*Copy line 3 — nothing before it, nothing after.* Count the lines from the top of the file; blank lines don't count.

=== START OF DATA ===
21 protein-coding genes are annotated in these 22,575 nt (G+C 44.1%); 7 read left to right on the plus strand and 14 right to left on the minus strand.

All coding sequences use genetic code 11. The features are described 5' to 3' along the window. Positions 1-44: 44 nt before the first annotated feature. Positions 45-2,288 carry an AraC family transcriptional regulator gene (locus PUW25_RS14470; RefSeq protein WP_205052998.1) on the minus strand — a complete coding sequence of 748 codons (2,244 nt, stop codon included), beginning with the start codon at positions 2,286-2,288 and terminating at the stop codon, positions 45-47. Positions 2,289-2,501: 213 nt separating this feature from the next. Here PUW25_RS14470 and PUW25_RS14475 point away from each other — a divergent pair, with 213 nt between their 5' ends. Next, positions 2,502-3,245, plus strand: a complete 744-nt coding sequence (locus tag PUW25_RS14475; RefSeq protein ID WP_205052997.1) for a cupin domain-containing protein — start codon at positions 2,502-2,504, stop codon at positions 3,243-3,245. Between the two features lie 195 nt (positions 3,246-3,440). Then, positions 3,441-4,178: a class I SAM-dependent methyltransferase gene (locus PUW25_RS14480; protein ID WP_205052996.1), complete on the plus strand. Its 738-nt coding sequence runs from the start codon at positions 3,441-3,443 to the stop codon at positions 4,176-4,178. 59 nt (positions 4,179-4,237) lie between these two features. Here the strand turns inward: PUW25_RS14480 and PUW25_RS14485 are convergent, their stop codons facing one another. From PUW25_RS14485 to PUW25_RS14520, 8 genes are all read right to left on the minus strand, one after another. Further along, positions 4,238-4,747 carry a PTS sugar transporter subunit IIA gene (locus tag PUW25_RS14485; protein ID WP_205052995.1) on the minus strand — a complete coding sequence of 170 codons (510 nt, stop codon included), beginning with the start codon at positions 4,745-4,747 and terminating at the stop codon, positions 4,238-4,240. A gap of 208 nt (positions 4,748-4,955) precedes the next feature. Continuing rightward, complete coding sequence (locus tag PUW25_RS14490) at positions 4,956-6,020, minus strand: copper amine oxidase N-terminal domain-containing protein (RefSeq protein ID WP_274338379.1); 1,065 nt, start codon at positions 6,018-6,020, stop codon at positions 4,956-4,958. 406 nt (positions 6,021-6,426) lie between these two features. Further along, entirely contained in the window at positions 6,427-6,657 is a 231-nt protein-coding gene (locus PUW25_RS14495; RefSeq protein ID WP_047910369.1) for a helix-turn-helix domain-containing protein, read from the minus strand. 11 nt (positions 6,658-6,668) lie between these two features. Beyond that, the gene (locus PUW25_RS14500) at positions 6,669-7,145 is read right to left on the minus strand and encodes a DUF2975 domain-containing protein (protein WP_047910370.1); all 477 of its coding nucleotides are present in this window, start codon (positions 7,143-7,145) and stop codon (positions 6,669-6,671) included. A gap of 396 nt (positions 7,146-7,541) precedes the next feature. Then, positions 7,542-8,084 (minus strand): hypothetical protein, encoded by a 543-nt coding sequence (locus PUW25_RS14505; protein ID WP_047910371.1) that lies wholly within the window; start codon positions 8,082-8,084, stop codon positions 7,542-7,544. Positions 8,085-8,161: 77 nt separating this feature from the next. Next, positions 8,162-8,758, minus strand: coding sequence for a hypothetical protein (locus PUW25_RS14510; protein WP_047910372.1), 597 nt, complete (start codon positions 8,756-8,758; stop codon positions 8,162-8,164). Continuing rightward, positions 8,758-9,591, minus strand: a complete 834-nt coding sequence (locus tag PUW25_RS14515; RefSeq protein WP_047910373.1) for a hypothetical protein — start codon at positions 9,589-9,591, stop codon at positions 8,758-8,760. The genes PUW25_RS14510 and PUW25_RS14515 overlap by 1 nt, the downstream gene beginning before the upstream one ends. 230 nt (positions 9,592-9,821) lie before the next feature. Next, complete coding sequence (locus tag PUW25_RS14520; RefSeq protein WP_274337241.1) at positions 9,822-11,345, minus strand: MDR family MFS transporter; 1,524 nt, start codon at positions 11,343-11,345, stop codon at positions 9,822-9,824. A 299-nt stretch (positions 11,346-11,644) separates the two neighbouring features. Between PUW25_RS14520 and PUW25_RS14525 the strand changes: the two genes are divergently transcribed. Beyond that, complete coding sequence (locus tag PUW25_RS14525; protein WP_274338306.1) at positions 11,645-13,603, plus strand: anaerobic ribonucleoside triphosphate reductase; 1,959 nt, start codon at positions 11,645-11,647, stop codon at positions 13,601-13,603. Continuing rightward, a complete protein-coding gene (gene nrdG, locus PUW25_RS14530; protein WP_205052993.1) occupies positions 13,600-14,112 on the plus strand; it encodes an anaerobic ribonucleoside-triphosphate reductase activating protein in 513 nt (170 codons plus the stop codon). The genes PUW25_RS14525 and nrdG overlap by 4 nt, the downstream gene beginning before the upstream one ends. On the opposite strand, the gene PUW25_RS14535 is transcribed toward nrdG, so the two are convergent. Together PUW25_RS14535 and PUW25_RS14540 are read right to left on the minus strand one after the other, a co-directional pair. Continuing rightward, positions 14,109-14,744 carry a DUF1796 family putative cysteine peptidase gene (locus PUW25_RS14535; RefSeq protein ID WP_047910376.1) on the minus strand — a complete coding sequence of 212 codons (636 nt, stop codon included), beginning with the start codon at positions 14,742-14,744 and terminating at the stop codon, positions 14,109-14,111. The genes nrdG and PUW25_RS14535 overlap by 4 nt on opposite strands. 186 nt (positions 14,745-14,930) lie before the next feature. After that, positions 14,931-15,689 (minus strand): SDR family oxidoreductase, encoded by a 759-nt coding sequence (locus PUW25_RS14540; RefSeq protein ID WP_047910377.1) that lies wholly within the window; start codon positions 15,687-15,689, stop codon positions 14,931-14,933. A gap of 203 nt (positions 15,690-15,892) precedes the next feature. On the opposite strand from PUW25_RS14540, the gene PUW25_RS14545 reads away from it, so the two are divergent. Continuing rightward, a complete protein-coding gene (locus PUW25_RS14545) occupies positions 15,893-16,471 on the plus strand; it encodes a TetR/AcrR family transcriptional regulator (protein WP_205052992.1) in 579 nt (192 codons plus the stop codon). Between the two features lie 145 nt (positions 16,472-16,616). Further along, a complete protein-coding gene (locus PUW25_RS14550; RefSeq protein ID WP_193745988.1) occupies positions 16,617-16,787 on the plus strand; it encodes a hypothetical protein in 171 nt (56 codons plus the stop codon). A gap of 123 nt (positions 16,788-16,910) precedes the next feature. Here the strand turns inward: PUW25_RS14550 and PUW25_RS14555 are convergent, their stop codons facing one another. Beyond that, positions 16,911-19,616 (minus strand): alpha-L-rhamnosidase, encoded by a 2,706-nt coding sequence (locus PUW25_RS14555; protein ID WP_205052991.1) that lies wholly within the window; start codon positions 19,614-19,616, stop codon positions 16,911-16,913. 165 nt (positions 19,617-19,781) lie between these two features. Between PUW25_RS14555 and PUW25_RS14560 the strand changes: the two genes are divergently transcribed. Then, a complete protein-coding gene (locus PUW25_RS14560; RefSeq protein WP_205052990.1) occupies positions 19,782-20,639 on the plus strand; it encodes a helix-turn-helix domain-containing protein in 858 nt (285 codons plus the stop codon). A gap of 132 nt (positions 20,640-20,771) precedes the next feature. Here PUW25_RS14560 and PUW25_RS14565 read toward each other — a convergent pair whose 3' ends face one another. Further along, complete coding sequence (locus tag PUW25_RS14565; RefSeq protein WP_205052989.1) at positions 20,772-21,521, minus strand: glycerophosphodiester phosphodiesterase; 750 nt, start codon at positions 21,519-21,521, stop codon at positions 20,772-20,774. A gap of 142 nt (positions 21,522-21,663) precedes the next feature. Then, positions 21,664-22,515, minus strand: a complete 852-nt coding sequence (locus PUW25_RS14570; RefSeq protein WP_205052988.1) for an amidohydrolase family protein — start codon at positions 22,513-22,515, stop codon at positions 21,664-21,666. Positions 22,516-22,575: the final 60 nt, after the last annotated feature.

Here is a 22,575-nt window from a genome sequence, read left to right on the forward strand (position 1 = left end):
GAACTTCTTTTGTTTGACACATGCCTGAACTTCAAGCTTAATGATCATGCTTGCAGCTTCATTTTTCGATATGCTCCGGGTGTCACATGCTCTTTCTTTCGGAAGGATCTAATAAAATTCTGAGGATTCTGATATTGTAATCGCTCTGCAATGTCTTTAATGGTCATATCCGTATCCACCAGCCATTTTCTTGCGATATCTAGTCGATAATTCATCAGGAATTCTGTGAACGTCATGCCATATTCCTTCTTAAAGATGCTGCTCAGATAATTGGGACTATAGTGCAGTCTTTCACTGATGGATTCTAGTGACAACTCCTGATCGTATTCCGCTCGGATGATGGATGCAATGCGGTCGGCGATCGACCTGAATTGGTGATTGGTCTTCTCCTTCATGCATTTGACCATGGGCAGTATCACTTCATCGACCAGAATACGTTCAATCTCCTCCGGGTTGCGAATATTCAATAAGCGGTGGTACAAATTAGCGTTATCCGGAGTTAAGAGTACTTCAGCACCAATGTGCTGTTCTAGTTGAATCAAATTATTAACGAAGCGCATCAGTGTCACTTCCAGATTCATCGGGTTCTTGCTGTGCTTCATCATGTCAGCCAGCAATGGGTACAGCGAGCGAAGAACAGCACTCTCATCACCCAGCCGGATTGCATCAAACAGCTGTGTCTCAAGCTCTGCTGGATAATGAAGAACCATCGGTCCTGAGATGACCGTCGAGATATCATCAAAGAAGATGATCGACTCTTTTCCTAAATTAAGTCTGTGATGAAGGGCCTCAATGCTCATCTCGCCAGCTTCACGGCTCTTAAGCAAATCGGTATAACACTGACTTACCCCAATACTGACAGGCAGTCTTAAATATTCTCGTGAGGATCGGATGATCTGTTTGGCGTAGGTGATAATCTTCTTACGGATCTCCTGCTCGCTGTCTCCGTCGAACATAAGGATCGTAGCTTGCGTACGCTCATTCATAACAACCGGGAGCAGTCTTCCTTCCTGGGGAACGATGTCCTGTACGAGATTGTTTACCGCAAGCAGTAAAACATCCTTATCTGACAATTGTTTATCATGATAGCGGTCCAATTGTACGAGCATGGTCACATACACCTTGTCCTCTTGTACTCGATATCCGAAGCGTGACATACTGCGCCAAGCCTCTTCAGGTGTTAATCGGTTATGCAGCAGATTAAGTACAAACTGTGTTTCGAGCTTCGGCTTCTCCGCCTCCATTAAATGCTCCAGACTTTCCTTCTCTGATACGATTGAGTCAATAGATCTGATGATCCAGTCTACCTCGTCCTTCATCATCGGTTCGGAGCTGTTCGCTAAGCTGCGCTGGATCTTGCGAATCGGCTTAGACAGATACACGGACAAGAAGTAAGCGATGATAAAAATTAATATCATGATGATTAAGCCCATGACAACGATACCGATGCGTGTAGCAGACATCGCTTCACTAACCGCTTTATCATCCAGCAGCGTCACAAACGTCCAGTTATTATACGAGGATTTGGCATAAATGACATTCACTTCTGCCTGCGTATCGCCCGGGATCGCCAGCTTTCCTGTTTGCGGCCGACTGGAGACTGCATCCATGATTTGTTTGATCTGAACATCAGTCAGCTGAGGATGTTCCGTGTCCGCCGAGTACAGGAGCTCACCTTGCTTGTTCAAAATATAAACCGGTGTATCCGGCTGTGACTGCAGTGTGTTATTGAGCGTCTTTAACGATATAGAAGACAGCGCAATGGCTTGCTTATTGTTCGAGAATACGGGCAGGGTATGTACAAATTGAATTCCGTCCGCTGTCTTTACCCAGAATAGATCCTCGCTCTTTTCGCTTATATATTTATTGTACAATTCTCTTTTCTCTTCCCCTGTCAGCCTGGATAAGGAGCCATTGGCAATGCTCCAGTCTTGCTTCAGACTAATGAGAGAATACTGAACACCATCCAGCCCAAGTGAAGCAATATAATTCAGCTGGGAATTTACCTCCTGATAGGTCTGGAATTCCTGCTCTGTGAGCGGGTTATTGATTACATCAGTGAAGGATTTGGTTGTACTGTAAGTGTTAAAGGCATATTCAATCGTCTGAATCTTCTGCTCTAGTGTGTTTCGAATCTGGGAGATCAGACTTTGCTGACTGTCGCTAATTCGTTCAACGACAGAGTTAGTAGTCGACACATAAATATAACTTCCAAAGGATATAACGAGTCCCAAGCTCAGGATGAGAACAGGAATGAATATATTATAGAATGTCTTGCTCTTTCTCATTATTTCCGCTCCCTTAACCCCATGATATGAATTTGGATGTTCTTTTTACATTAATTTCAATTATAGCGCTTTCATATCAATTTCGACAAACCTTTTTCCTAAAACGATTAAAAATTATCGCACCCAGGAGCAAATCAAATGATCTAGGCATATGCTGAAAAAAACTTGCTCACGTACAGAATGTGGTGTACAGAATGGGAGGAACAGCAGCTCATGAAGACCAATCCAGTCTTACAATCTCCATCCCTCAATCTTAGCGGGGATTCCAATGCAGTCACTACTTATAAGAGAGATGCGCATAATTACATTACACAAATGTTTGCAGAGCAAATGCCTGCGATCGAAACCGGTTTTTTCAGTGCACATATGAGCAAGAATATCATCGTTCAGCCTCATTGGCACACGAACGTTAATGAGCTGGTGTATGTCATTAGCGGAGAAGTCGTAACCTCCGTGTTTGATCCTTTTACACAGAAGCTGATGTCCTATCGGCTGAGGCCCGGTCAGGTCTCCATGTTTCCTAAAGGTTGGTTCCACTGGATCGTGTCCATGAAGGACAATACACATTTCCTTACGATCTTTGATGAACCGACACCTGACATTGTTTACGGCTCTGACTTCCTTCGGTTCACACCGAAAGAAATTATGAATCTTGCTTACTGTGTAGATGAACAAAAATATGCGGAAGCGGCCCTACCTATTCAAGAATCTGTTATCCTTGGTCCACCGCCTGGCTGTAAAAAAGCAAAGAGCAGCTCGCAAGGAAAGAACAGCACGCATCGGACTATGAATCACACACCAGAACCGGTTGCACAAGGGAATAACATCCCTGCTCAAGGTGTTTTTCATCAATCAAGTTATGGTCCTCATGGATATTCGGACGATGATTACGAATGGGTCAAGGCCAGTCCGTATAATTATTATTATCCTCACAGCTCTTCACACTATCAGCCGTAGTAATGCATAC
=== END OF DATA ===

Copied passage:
Here is a 22,575-nt window from a genome sequence, read left to right on the forward strand (position 1 = left end):